Poetry: Tracey Knapp

In the Shape of a Man

Nothing short of delicious
was the case. A sense of
midgetry informed the piece,
a smallish whip of mousse
atop the cute forehead.
I ate the feet first,
his green shoes a smart
mint taste. My tongue
shivered fresh. I liked
the buttons best, a metallic
look and hard to bite.
I didn’t lose a tooth.
After the arms and waist,
crumbs scattered
over my new suede.
Still, I relished the final parts,
the look on his face.

Told Me So

today I will consider your point about the lemon
how it stops the opened flesh of fruit from spoiling
how its rind keeps the leaves of basil soft in the freezer

there’s always something I could do better
like the way I hold cats or clean the bathtub
but I’m not concerned with every improvement

the lesson I had was about splinters
if you ignore them how they fester
and the electrocution of walking on them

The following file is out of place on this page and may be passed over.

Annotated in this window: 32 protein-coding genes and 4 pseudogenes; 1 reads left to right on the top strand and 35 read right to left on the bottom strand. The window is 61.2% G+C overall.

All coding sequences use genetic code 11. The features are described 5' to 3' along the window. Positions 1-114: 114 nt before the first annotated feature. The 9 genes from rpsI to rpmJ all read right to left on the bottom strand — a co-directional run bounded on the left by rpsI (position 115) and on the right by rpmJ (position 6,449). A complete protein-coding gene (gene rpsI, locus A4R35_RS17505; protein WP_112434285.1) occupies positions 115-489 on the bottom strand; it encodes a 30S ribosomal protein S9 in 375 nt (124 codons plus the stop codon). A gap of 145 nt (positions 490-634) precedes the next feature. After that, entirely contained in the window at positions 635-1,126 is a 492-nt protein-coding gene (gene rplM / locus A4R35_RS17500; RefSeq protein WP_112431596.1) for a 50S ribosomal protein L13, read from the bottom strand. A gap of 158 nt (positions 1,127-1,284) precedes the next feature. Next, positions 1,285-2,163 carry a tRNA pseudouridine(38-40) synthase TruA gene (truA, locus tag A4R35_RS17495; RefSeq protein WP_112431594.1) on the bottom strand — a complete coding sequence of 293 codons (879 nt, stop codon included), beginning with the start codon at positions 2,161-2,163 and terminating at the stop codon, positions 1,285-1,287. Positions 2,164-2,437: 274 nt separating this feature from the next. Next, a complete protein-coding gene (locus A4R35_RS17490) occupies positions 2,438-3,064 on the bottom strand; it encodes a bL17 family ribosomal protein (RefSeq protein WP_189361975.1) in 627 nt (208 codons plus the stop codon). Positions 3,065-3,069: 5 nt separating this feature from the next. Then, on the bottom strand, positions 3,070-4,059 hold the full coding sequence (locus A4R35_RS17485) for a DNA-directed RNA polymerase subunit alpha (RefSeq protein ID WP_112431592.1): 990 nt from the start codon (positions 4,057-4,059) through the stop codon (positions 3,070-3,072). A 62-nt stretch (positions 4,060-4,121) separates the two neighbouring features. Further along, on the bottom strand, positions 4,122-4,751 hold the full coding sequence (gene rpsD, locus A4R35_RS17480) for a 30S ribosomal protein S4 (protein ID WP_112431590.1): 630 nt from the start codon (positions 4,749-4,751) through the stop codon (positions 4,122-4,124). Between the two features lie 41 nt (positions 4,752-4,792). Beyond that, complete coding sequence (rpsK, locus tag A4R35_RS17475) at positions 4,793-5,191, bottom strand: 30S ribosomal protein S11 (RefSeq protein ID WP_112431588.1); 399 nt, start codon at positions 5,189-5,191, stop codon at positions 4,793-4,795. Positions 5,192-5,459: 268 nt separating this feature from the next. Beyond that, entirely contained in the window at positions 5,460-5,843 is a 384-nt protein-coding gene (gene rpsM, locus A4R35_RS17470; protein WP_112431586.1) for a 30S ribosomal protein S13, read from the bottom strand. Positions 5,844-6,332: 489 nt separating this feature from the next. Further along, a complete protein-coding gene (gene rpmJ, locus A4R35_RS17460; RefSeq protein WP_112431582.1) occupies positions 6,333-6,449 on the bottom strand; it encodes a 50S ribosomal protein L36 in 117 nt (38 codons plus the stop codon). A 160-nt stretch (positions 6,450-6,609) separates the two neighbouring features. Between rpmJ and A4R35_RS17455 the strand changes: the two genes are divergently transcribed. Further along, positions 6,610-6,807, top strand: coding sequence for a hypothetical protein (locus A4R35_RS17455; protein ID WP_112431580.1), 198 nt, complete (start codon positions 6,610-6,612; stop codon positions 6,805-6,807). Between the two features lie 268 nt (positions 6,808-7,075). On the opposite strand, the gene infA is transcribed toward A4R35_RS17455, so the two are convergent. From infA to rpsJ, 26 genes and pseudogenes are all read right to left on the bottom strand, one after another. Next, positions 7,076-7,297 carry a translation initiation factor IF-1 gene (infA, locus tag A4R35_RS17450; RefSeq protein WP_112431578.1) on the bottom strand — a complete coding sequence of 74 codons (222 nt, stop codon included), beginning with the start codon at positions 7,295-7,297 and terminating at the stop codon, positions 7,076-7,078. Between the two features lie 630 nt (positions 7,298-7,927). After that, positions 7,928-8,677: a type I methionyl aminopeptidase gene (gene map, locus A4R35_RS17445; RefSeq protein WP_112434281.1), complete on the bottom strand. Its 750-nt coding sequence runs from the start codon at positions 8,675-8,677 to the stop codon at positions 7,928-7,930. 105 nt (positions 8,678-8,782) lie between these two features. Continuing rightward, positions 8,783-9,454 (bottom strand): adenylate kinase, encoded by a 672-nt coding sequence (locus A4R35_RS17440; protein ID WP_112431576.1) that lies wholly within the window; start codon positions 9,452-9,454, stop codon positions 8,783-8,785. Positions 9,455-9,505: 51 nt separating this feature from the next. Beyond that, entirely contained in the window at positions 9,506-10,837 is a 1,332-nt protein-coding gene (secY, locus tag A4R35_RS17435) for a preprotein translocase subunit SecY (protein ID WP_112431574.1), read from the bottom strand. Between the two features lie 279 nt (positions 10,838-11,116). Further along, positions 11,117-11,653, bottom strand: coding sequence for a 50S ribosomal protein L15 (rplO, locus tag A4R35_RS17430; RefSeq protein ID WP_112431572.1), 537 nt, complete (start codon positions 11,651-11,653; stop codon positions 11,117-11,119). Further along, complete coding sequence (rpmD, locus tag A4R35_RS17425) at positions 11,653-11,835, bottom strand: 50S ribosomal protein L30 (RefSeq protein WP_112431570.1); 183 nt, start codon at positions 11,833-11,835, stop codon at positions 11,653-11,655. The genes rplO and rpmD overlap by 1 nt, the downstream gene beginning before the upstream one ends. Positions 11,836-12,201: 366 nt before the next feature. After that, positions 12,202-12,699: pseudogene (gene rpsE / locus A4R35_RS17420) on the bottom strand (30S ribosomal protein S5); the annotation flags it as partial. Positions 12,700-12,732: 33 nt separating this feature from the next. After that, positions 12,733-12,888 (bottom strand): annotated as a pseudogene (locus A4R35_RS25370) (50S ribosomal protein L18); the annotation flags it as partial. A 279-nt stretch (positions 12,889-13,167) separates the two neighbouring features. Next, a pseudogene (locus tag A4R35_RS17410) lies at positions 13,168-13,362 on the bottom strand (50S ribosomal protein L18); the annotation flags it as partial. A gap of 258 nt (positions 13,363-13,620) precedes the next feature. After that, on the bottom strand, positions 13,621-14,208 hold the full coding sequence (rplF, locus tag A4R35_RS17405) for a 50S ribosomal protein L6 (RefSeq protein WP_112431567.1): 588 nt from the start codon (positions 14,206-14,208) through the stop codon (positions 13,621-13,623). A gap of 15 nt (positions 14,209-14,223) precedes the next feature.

but you got so impatient with my tweezers
I could never get it out and then
it was my fault at the doctor’s

you were right about envelopes
and everything you said on fruit flies
has proven to be true

you did admit the old adage of
absence makes the heart is total crap
we can agree on that together

I have said before I listen best in situations
of great tension such as I am right and you are wrong
or I don’t like old salad I don’t care what you say

and there I am later buying lemons
squeezing them over lettuce then waiting
for the leaves to wilt in spite of myself


Blossom or knot, the gather
of petal or cord contains an inner
layer, a fold dark as fist. As if a lesson
in privacy, the strays cluster under cars
in the snow, their tails flickering
at the wheels. Two lovers whisper
within the tent of their covers.
Too coiled to say these are my hands,
these are my toes
. This inextricable
bind implies some kind of interior
entente. So often we go where we cannot
see parts of ourselves: in every fissure,
you’ll find two walls tight and close.
Always the line is black, some pressure
pushing together or pulling apart.
That close, you never know.

TRACEY KNAPP’s work has appeared in MiPoesias, Unpleasant Event Schedule, Failbetter, La Petite Zine, Painted Bride Quarterly, Sewanee Theological Review and elsewhere. She lives in Somerville, MA.

(c) copyright, Tracey Knapp, 2005; author retains all rights.